Denticulate ligaments are fibrous structures that extend the entire length of each side of the spinal cord, separating the ventral from the spinal nerve dorsal roots. The toothlike processes of these ligaments are attached to the dura mater. Extension and flexion of the spine is transmitted via the denticulate ligaments by the SDM to the pia mater, with the greater part of the forces being transmitted directly to the spinal cord via cranial and caudal attachments of the dura. The rhomboid halter is a thin, diamond-shaped connective tissue plate that is attached to the dura mater via the upper toothlike processes of the denticulate ligaments [22]. It has been proposed that the rhomboid halter holds the cranial area of the spinal cord and the lower medulla oblongata segregated during neck flexion from the axis dens, the ligamentous apparatus, and the vertebral arteries [23]. Forestier’s opercula is situated at the level of each intervertebral foramen, which indicates a relation between the span of spinal nerve coverage and the periosteum of the individual vertebra [21].

2.3. Blood Supply

Vascularisation The direction of the arteries of the spinal cord is very complex. Paired posterior spinal arteries and anterior spinal artery have SDM. Venous drainage occurs outside the vertebral column and the segmental veins through venous plexuses. Such valveless plexus veins have particular physiological significance. They can interact with the lumbar and intercostal veins, and with venous plexuses in the nuchal zone, which enables the venous blood to be drained multidirectionally without obstruction. Innervation The SDM is sparsely innervated as opposed to the cranial dura mater [24].

2.4. Innervation

The innervations are especially less dense dorsally than ventrally. Dorsal dural nerves are derived from the ventral dural plexus, which is linked to the sinuverterbal nerves, the nerve plexus of the posterior longitudinal ligament, and the nerve plexus of segmental artery radicular branches [25].

3. Cranial Dura Mater

The dura mater cranial lines the skull’s interior. It is composed of two parts, the outer layer of endosteal and the inner layer of meninges. Both layers are closely related, except when sinuses are formed for venous blood passage. The cranial dura mater consists of white fibrous tissue and a particular layer of flattened fibroblastic cells with no extracellular space and collagen, which can be found at the gap between dura mater and arachnoid material. The dura mater’s outer surface closely adheres to the bone’s inner surfaces, with these adhesions being most prominent at the base of the skull and opposite the sutures. The dura’s outer surface is rough and fibrillated while the inner surface is smooth and endothelium-lined (Figure 2). The dura mater continues at the skull’s outer surface through the specific foramina that reside at the skull’s base. Its fibrous layer forms sheaths for the nerves leaving the cranium, thereby passing through the foramina. At the foramen magnum the dura is fused to the bone, which is continuous with the dura mater spinal. The scalp skin and the dura are connected by emissary veins. The dura is especially flat in the ethmoid bone cell areas, the tegmentum, and the sigmoid sinuses. The dura inner meningeal layer is structurally weaker than the exterior endosteal layer [26].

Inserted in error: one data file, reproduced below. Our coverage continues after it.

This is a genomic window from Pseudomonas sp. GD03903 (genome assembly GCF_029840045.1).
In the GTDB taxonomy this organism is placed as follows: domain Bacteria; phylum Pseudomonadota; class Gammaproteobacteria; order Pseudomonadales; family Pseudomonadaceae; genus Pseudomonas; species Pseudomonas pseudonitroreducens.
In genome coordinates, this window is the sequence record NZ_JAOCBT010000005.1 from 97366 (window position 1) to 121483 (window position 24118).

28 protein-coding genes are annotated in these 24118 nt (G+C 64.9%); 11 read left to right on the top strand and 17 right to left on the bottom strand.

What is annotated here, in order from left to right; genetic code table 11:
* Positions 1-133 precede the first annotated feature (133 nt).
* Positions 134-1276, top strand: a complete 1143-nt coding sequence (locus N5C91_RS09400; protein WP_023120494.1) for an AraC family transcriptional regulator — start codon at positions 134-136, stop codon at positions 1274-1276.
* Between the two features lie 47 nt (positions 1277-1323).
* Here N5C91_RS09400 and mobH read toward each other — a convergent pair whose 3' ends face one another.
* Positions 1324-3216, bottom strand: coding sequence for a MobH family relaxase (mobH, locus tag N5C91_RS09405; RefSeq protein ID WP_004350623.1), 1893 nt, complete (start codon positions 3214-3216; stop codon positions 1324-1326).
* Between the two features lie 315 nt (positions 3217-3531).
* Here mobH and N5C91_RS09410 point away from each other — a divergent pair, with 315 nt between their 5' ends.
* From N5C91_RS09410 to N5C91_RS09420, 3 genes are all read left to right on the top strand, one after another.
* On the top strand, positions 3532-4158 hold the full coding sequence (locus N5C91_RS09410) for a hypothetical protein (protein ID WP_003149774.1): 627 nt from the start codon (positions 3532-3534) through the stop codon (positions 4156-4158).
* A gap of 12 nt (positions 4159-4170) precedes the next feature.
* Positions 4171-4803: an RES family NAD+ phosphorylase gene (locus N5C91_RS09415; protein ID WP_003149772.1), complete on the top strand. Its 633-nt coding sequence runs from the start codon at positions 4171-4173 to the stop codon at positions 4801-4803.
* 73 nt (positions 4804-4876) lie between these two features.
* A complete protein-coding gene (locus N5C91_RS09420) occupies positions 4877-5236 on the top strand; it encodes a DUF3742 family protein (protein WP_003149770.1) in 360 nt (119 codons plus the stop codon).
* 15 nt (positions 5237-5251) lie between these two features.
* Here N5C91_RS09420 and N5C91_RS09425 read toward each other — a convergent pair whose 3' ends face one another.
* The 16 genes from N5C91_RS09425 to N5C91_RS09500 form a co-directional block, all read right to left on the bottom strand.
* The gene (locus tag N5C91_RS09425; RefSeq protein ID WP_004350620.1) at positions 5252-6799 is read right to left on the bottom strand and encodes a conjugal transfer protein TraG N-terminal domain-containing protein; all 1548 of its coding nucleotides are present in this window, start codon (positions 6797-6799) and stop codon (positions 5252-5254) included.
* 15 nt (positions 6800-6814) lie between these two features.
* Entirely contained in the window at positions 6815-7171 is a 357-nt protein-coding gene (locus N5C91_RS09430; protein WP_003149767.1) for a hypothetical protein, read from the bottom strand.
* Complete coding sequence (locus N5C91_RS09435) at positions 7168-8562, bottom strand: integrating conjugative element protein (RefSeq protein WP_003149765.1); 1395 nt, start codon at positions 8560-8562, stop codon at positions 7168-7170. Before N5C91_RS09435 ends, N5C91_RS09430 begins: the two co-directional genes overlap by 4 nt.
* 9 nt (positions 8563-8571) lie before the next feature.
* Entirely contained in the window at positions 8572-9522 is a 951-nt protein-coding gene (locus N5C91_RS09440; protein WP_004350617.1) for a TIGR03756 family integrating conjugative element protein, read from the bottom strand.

An adult’s dura can withstand greater force than a neonate’s dura [27]. According to Arbuckle a specific fiber structure allows different forces to be transmitted by the cranial and spinal dura [28]. In specified classes, these so-called “stress fibers” are structured: horizontal, vertical, transverse and circular. This path of fibers in the cranial dura mater can result from mechanical forces during embryonic development, when stress forces align collagenous fibers [29].

3.1. Falx Cerebri